The North Carolina Innocence Inquiry Commission was created last year to review possible wrongful convictions and refer cases to a three-judge panel for potential appeal. The eight-member commission is the only group of its kind in the U.S., and it has recently begun its substantative work. The group will have three full-time staff members and is currently investigating three cases, two of which may involve post-conviction DNA testing. The commission has received requests from 200 inmates seeking to have their cases reviewed.
And other major reforms aimed at preventing wrongful convictions in North Carolina are also set to take effect. At the end of August, North Carolina Governor Mike Easley signed three significant criminal justice reform bills into law. The new laws will create statewide standards for police lineups, require recording of police interrogations and strengthen the requirement the law enforcement agencies preserve biological evidence from crime scenes.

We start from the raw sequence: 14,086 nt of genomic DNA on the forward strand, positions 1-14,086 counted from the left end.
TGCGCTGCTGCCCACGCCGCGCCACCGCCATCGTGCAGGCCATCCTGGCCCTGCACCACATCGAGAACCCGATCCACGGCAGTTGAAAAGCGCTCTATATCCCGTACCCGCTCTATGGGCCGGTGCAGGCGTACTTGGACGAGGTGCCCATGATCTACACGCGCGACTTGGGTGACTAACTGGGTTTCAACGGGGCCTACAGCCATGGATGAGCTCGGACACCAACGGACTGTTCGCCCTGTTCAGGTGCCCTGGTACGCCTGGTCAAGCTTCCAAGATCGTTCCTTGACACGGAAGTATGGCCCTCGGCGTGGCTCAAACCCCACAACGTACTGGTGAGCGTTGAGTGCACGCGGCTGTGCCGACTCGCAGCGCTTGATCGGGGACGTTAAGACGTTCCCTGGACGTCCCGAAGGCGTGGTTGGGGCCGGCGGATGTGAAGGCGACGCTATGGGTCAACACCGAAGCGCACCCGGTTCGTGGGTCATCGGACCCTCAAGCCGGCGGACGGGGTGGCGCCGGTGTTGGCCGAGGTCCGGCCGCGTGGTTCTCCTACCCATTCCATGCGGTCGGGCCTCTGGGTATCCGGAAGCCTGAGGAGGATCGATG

Recording interrogations has enormous benefits for both defendants and the police, said Chris Mumma, the executive director of the N.C. Center on Actual Innocence, which coordinates efforts by the state’s law schools to help the wrongfully convicted. Defendants get added protection, and police get the ability to review the interrogation tapes to get more information.
Mumma said that over 500 law-enforcement departments across the country are recording interrogations in some or all of their criminal investigations.
"They have reported that they would never go back,” she said.
Read the full story here
. (Winston-Salem Journal, 09/10/07)
Last month, Dwayne Allen Dail was released from prison in North Carolina after DNA testing proved that he did not commit the rape for which he was serving life in prison. Dail was represented by Chris Mumma at the
North Carolina Center on Actual Innocence
Read more about Dail’s case here
Download the full text of the new criminal justice reform laws in North Carolina: